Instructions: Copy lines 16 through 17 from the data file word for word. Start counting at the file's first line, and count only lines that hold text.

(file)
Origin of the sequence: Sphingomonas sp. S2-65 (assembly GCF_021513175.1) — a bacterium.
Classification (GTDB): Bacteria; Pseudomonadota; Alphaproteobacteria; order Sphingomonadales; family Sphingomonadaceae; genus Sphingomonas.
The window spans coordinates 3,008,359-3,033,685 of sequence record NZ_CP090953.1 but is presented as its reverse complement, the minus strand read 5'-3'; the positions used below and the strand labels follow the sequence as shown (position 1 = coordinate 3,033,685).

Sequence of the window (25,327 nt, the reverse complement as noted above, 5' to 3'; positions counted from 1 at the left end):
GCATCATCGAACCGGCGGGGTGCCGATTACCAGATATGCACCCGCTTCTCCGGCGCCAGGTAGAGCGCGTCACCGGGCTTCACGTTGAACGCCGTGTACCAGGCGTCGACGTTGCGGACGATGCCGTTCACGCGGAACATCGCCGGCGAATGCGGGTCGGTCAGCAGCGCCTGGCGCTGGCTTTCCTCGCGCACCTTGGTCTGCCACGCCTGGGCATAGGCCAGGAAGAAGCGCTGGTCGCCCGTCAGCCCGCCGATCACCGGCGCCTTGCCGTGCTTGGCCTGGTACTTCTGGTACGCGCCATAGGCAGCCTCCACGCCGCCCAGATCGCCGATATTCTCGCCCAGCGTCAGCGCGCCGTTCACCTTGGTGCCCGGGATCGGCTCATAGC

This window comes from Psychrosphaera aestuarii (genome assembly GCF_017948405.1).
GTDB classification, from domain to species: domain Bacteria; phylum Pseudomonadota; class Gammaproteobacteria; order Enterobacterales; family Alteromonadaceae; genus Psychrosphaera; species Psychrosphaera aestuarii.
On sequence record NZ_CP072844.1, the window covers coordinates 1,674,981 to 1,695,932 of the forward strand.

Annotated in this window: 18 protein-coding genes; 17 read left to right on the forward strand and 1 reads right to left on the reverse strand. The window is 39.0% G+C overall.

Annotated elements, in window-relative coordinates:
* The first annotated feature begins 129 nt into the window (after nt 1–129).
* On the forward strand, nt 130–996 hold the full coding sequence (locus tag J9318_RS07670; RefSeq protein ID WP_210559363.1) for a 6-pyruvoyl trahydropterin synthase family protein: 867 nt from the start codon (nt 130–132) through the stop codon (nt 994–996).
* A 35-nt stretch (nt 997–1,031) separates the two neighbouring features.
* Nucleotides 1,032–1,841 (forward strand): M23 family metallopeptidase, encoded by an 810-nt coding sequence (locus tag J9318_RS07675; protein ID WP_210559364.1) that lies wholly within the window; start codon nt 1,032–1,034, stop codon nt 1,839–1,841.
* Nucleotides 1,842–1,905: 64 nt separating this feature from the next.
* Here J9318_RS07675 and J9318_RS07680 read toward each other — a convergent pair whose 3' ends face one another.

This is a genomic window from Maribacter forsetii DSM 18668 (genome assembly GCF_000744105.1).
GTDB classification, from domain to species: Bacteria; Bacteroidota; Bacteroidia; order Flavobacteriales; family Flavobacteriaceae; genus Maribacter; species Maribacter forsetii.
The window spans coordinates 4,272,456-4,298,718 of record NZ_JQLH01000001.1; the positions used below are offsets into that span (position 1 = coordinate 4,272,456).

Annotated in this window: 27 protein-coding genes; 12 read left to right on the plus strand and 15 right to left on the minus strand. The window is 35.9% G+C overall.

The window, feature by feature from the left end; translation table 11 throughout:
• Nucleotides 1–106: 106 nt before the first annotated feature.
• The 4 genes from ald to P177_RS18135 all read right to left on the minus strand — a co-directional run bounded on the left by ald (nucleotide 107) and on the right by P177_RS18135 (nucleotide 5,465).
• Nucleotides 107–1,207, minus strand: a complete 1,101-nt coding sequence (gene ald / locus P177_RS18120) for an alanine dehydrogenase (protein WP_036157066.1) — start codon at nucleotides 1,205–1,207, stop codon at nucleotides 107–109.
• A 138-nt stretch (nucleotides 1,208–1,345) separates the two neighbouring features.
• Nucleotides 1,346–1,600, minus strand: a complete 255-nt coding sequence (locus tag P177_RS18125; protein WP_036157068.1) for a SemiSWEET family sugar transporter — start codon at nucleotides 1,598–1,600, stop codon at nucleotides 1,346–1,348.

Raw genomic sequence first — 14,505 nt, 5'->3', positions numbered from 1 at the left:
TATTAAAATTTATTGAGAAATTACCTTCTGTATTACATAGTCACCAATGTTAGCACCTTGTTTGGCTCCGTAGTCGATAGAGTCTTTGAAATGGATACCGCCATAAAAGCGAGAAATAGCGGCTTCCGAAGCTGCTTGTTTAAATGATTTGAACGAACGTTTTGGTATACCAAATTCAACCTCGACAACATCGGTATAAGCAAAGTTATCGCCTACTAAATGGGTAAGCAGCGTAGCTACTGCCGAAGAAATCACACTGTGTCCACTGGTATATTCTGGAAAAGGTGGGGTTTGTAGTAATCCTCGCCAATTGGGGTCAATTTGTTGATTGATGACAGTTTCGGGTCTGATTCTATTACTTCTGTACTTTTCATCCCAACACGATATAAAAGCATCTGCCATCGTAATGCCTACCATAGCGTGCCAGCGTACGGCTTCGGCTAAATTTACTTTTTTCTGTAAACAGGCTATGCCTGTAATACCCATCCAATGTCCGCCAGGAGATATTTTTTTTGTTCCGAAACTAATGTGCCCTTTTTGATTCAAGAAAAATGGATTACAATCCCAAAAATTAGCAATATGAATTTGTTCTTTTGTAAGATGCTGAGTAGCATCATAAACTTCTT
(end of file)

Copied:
* Here J9318_RS07675 and J9318_RS07680 read toward each other — a convergent pair whose 3' ends face one another.

This is a genomic window from Maribacter forsetii DSM 18668 (genome assembly GCF_000744105.1).